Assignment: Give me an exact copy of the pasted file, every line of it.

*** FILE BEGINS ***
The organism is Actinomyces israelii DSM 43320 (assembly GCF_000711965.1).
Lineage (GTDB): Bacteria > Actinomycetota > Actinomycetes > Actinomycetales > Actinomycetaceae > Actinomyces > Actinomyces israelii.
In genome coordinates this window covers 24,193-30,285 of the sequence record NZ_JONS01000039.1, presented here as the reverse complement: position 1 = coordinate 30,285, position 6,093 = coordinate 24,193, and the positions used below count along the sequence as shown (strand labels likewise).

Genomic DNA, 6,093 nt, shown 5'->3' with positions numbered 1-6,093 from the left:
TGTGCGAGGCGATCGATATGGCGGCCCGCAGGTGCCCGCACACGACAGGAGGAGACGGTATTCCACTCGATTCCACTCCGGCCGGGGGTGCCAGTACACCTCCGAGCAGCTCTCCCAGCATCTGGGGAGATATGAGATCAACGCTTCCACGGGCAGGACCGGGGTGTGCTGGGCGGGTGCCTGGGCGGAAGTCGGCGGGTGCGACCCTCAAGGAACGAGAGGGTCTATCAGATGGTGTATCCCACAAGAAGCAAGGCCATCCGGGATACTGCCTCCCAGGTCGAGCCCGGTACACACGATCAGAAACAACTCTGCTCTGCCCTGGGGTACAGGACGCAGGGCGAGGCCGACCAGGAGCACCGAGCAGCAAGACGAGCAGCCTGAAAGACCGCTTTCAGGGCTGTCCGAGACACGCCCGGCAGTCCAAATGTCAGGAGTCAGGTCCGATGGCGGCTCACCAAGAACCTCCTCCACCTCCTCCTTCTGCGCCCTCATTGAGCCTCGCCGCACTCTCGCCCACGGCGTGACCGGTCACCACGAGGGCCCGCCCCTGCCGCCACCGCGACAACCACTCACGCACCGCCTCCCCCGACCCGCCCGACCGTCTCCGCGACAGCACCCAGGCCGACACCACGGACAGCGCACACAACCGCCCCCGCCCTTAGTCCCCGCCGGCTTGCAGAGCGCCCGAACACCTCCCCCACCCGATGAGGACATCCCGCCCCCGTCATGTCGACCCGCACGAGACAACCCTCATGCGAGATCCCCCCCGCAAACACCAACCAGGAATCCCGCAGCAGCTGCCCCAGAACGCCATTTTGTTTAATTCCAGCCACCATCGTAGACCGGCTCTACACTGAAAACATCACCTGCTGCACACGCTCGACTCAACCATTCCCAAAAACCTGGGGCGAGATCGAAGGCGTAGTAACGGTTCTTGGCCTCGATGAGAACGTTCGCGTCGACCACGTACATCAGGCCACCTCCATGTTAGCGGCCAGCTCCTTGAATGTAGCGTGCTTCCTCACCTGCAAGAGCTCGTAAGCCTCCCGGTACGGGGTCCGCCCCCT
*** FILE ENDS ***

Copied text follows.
The organism is Actinomyces israelii DSM 43320 (assembly GCF_000711965.1).
Lineage (GTDB): Bacteria > Actinomycetota > Actinomycetes > Actinomycetales > Actinomycetaceae > Actinomyces > Actinomyces israelii.
In genome coordinates this window covers 24,193-30,285 of the sequence record NZ_JONS01000039.1, presented here as the reverse complement: position 1 = coordinate 30,285, position 6,093 = coordinate 24,193, and the positions used below count along the sequence as shown (strand labels likewise).

Genomic DNA, 6,093 nt, shown 5'->3' with positions numbered 1-6,093 from the left:
TGTGCGAGGCGATCGATATGGCGGCCCGCAGGTGCCCGCACACGACAGGAGGAGACGGTATTCCACTCGATTCCACTCCGGCCGGGGGTGCCAGTACACCTCCGAGCAGCTCTCCCAGCATCTGGGGAGATATGAGATCAACGCTTCCACGGGCAGGACCGGGGTGTGCTGGGCGGGTGCCTGGGCGGAAGTCGGCGGGTGCGACCCTCAAGGAACGAGAGGGTCTATCAGATGGTGTATCCCACAAGAAGCAAGGCCATCCGGGATACTGCCTCCCAGGTCGAGCCCGGTACACACGATCAGAAACAACTCTGCTCTGCCCTGGGGTACAGGACGCAGGGCGAGGCCGACCAGGAGCACCGAGCAGCAAGACGAGCAGCCTGAAAGACCGCTTTCAGGGCTGTCCGAGACACGCCCGGCAGTCCAAATGTCAGGAGTCAGGTCCGATGGCGGCTCACCAAGAACCTCCTCCACCTCCTCCTTCTGCGCCCTCATTGAGCCTCGCCGCACTCTCGCCCACGGCGTGACCGGTCACCACGAGGGCCCGCCCCTGCCGCCACCGCGACAACCACTCACGCACCGCCTCCCCCGACCCGCCCGACCGTCTCCGCGACAGCACCCAGGCCGACACCACGGACAGCGCACACAACCGCCCCCGCCCTTAGTCCCCGCCGGCTTGCAGAGCGCCCGAACACCTCCCCCACCCGATGAGGACATCCCGCCCCCGTCATGTCGACCCGCACGAGACAACCCTCATGCGAGATCCCCCCCGCAAACACCAACCAGGAATCCCGCAGCAGCTGCCCCAGAACGCCATTTTGTTTAATTCCAGCCACCATCGTAGACCGGCTCTACACTGAAAACATCACCTGCTGCACACGCTCGACTCAACCATTCCCAAAAACCTGGGGCGAGATCGAAGGCGTAGTAACGGTTCTTGGCCTCGATGAGAACGTTCGCGTCGACCACGTACATCAGGCCACCTCCATGTTAGCGGCCAGCTCCTTGAATGTAGCGTGCTTCCTCACCTGCAAGAGCTCGTAAGCCTCCCGGTACGGGGTCCGCCCCCT